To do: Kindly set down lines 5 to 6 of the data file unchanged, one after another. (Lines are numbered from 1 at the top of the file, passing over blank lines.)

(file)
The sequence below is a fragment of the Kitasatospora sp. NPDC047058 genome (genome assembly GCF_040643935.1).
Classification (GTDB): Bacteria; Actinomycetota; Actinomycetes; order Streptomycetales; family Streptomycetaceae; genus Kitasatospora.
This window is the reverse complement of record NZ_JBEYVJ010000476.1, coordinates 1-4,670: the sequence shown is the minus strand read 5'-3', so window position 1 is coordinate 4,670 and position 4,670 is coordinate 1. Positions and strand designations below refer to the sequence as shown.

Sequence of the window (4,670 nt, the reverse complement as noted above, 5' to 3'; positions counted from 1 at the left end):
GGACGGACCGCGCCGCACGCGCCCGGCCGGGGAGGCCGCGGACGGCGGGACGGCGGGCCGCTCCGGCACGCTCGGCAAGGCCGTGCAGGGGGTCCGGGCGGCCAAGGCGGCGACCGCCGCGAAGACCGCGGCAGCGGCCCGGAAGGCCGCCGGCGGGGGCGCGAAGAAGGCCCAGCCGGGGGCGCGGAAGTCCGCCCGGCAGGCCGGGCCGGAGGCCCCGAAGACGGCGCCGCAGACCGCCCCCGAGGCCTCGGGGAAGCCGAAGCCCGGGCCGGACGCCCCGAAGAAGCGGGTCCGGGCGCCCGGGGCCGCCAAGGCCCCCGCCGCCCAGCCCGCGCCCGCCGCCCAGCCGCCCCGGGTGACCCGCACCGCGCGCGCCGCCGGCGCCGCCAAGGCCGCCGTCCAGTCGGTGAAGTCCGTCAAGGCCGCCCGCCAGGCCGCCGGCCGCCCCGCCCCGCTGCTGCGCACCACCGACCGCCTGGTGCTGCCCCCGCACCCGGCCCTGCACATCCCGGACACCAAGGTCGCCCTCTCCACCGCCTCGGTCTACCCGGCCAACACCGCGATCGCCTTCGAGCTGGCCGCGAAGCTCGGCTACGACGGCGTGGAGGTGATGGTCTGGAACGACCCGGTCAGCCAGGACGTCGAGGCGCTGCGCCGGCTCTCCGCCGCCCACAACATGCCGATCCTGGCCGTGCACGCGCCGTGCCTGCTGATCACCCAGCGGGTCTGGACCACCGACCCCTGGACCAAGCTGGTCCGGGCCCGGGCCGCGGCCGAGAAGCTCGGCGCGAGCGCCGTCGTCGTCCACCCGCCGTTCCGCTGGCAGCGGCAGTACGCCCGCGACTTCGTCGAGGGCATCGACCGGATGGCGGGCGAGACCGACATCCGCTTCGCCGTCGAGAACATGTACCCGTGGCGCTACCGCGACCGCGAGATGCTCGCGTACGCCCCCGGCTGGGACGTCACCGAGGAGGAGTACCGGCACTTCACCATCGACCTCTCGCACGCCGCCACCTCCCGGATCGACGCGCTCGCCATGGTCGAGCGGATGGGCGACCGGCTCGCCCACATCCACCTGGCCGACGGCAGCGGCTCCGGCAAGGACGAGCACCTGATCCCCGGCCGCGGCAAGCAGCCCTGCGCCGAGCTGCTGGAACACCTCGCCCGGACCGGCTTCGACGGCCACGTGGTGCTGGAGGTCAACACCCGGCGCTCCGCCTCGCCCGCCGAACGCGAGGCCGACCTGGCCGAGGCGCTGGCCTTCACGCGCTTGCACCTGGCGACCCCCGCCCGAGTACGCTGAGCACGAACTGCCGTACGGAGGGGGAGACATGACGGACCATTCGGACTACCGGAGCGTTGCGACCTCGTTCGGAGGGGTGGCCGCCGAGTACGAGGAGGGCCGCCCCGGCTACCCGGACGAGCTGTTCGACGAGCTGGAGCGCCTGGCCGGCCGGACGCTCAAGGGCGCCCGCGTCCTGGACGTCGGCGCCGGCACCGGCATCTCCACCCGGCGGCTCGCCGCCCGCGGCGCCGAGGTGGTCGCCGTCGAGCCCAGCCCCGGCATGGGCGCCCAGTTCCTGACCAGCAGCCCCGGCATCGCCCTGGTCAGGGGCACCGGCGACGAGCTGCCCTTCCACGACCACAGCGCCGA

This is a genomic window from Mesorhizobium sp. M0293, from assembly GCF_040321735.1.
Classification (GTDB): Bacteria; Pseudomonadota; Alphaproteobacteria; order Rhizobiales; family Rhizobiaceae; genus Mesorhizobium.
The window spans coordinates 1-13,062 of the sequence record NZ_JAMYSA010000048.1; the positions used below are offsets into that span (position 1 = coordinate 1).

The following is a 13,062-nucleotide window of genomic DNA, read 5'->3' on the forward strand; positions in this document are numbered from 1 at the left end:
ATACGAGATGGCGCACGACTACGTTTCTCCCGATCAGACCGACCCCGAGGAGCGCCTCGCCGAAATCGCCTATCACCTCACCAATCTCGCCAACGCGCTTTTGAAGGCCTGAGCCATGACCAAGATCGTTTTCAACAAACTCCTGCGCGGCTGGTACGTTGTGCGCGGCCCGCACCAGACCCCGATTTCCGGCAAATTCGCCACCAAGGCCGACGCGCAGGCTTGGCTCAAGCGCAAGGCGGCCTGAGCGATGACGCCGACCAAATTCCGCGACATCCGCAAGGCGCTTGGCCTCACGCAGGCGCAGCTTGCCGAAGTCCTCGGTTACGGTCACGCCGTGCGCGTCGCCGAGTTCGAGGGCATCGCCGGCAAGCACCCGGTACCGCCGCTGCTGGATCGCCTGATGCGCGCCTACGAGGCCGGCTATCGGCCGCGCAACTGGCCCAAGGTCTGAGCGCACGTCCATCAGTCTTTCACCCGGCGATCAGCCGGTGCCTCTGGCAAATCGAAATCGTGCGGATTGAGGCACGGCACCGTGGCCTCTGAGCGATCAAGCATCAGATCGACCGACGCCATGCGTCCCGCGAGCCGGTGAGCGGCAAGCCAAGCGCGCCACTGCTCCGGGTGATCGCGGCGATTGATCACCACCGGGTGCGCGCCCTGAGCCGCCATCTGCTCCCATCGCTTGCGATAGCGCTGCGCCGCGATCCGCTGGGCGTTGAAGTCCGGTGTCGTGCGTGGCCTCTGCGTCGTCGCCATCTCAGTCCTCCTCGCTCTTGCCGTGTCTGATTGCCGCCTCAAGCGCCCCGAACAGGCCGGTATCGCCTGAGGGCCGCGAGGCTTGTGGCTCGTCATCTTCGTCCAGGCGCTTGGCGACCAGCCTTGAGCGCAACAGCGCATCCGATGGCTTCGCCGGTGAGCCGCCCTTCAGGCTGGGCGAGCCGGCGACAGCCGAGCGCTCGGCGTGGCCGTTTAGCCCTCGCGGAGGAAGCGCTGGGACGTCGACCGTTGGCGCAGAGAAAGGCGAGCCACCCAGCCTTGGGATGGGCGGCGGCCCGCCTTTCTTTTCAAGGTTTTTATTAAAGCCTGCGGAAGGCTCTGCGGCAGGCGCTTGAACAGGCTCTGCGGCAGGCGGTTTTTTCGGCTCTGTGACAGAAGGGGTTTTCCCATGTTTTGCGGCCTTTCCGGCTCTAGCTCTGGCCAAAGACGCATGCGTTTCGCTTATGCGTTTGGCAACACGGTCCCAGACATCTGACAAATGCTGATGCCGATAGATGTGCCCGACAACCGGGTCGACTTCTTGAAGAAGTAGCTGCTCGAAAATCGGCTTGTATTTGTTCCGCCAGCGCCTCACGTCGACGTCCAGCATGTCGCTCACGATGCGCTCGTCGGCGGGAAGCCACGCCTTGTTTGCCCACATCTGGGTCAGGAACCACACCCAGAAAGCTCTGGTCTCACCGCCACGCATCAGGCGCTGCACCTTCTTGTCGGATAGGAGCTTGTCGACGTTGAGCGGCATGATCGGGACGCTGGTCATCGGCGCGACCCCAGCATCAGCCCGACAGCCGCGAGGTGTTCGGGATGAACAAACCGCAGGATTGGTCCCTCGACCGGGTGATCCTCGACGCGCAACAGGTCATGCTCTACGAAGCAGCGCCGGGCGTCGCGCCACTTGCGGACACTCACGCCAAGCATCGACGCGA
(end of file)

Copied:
GGACGGACCGCGCCGCACGCGCCCGGCCGGGGAGGCCGCGGACGGCGGGACGGCGGGCCGCTCCGGCACGCTCGGCAAGGCCGTGCAGGGGGTCCGGGCGGCCAAGGCGGCGACCGCCGCGAAGACCGCGGCAGCGGCCCGGAAGGCCGCCGGCGGGGGCGCGAAGAAGGCCCAGCCGGGGGCGCGGAAGTCCGCCCGGCAGGCCGGGCCGGAGGCCCCGAAGACGGCGCCGCAGACCGCCCCCGAGGCCTCGGGGAAGCCGAAGCCCGGGCCGGACGCCCCGAAGAAGCGGGTCCGGGCGCCCGGGGCCGCCAAGGCCCCCGCCGCCCAGCCCGCGCCCGCCGCCCAGCCGCCCCGGGTGACCCGCACCGCGCGCGCCGCCGGCGCCGCCAAGGCCGCCGTCCAGTCGGTGAAGTCCGTCAAGGCCGCCCGCCAGGCCGCCGGCCGCCCCGCCCCGCTGCTGCGCACCACCGACCGCCTGGTGCTGCCCCCGCACCCGGCCCTGCACATCCCGGACACCAAGGTCGCCCTCTCCACCGCCTCGGTCTACCCGGCCAACACCGCGATCGCCTTCGAGCTGGCCGCGAAGCTCGGCTACGACGGCGTGGAGGTGATGGTCTGGAACGACCCGGTCAGCCAGGACGTCGAGGCGCTGCGCCGGCTCTCCGCCGCCCACAACATGCCGATCCTGGCCGTGCACGCGCCGTGCCTGCTGATCACCCAGCGGGTCTGGACCACCGACCCCTGGACCAAGCTGGTCCGGGCCCGGGCCGCGGCCGAGAAGCTCGGCGCGAGCGCCGTCGTCGTCCACCCGCCGTTCCGCTGGCAGCGGCAGTACGCCCGCGACTTCGTCGAGGGCATCGACCGGATGGCGGGCGAGACCGACATCCGCTTCGCCGTCGAGAACATGTACCCGTGGCGCTACCGCGACCGCGAGATGCTCGCGTACGCCCCCGGCTGGGACGTCACCGAGGAGGAGTACCGGCACTTCACCATCGACCTCTCGCACGCCGCCACCTCCCGGATCGACGCGCTCGCCATGGTCGAGCGGATGGGCGACCGGCTCGCCCACATCCACCTGGCCGACGGCAGCGGCTCCGGCAAGGACGAGCACCTGATCCCCGGCCGCGGCAAGCAGCCCTGCGCCGAGCTGCTGGAACACCTCGCCCGGACCGGCTTCGACGGCCACGTGGTGCTGGAGGTCAACACCCGGCGCTCCGCCTCGCCCGCCGAACGCGAGGCCGACCTGGCCGAGGCGCTGGCCTTCACGCGCTTGCACCTGGCGACCCCCGCCCGAGTACGCTGAGCACGAACTGCCGTACGGAGGGGGAGACATGACGGACCATTCGGACTACCGGAGCGTTGCGACCTCGTTCGGAGGGGTGGCCGCCGAGTACGAGGAGGGCCGCCCCGGCTACCCGGACGAGCTGTTCGACGAGCTGGAGCGCCTGGCCGGCCGGACGCTCAAGGGCGCCCGCGTCCTGGACGTCGGCGCCGGCACCGGCATCTCCACCCGGCGGCTCGCCGCCCGCGGCGCCGAGGTGGTCGCCGTCGAGCCCAGCCCCGGCATGGGCGCCCAGTTCCTGACCAGCAGCCCCGGCATCGCCCTGGTCAGGGGCACCGGCGACGAGCTGCCCTTCCACGACCACAGCGCCGA

This is a genomic window from Mesorhizobium sp. M0293, from assembly GCF_040321735.1.